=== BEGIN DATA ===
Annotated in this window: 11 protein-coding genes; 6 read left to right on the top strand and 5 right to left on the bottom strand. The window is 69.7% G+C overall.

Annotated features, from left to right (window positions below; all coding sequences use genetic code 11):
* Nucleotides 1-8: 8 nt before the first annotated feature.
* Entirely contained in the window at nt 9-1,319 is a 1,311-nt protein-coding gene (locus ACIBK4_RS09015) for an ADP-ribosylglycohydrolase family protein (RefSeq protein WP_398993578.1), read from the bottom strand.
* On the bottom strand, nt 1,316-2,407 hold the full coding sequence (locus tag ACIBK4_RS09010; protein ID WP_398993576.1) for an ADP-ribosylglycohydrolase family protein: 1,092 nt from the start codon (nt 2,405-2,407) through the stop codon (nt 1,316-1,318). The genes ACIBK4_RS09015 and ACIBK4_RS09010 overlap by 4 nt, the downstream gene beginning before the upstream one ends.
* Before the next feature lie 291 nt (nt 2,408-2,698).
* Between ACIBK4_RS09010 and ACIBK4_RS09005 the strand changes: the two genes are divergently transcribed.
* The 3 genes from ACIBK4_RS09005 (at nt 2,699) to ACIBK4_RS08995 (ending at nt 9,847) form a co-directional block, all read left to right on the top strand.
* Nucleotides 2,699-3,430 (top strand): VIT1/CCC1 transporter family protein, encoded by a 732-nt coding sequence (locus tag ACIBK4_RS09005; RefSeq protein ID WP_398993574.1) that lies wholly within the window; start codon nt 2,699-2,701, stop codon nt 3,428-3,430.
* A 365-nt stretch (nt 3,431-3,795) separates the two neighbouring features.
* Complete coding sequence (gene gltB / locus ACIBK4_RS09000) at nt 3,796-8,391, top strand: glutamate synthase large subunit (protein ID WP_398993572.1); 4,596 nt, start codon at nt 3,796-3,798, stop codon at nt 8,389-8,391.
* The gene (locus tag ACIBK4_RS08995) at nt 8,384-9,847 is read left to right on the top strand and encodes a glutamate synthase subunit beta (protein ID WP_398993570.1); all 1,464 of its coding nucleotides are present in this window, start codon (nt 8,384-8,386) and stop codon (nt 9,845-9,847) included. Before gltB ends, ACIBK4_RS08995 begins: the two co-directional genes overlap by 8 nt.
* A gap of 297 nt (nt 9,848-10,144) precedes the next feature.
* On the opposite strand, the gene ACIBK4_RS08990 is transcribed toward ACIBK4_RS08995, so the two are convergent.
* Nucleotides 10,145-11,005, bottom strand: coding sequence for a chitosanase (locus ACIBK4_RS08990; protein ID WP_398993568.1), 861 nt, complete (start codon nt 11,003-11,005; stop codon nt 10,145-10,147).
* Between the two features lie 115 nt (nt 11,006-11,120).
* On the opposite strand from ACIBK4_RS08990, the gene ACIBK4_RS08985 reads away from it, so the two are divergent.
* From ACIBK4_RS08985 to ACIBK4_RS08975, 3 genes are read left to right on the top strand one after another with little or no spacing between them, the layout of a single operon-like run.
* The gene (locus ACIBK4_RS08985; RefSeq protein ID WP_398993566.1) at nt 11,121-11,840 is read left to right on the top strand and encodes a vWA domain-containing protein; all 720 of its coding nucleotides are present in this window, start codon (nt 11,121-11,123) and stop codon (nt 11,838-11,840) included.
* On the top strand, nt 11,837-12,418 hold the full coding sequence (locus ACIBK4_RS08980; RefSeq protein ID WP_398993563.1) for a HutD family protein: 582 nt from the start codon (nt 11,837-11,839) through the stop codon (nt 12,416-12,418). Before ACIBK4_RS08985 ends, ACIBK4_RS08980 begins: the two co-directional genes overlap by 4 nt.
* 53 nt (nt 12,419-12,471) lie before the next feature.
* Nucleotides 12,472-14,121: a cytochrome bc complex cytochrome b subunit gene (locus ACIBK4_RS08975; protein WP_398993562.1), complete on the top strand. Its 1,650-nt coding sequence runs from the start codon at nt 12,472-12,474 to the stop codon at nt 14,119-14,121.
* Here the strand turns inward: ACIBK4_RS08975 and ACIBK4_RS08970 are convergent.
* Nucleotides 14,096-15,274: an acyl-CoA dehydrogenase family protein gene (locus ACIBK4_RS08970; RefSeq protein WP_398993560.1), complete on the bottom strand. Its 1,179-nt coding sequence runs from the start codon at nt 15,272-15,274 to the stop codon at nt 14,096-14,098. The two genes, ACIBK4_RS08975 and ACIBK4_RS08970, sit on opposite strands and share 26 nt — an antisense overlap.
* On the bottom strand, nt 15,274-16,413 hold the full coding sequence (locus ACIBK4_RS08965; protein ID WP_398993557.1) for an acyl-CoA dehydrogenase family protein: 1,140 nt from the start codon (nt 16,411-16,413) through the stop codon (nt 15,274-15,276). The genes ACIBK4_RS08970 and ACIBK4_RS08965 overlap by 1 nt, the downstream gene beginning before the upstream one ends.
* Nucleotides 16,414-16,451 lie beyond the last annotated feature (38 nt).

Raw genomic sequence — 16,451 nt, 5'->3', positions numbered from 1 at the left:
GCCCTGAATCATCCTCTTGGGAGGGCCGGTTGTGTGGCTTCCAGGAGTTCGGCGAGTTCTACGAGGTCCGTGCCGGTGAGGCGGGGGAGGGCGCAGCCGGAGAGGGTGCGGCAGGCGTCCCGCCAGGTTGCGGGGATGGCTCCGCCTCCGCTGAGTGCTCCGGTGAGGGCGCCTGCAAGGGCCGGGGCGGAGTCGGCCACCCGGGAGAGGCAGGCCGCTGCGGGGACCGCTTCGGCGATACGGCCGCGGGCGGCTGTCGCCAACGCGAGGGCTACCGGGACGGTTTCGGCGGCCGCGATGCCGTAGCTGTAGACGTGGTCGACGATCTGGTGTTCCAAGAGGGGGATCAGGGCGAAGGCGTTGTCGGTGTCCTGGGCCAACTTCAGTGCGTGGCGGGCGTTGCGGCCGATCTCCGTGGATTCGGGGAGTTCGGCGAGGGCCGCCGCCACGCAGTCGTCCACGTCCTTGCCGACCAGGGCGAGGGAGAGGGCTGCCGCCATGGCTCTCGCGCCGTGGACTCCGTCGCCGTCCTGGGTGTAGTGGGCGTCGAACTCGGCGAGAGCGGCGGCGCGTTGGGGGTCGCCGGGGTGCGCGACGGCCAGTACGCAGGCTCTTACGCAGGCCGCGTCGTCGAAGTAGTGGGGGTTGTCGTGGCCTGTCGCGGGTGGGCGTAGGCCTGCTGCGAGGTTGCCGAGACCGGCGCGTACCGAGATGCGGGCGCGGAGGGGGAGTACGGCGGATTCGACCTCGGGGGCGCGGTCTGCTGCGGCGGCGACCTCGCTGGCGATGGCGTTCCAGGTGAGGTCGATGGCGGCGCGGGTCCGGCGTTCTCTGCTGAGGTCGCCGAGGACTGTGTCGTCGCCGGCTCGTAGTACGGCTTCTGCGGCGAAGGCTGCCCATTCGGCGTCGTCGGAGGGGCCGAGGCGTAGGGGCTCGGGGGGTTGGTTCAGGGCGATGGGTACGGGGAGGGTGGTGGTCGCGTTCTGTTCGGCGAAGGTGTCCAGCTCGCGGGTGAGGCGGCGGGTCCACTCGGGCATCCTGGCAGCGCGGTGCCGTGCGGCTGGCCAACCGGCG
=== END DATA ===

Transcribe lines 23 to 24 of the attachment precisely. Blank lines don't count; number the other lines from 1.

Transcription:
* Here the strand turns inward: ACIBK4_RS08975 and ACIBK4_RS08970 are convergent.
* Nucleotides 14,096-15,274: an acyl-CoA dehydrogenase family protein gene (locus ACIBK4_RS08970; RefSeq protein WP_398993560.1), complete on the bottom strand. Its 1,179-nt coding sequence runs from the start codon at nt 15,272-15,274 to the stop codon at nt 14,096-14,098. The two genes, ACIBK4_RS08975 and ACIBK4_RS08970, sit on opposite strands and share 26 nt — an antisense overlap.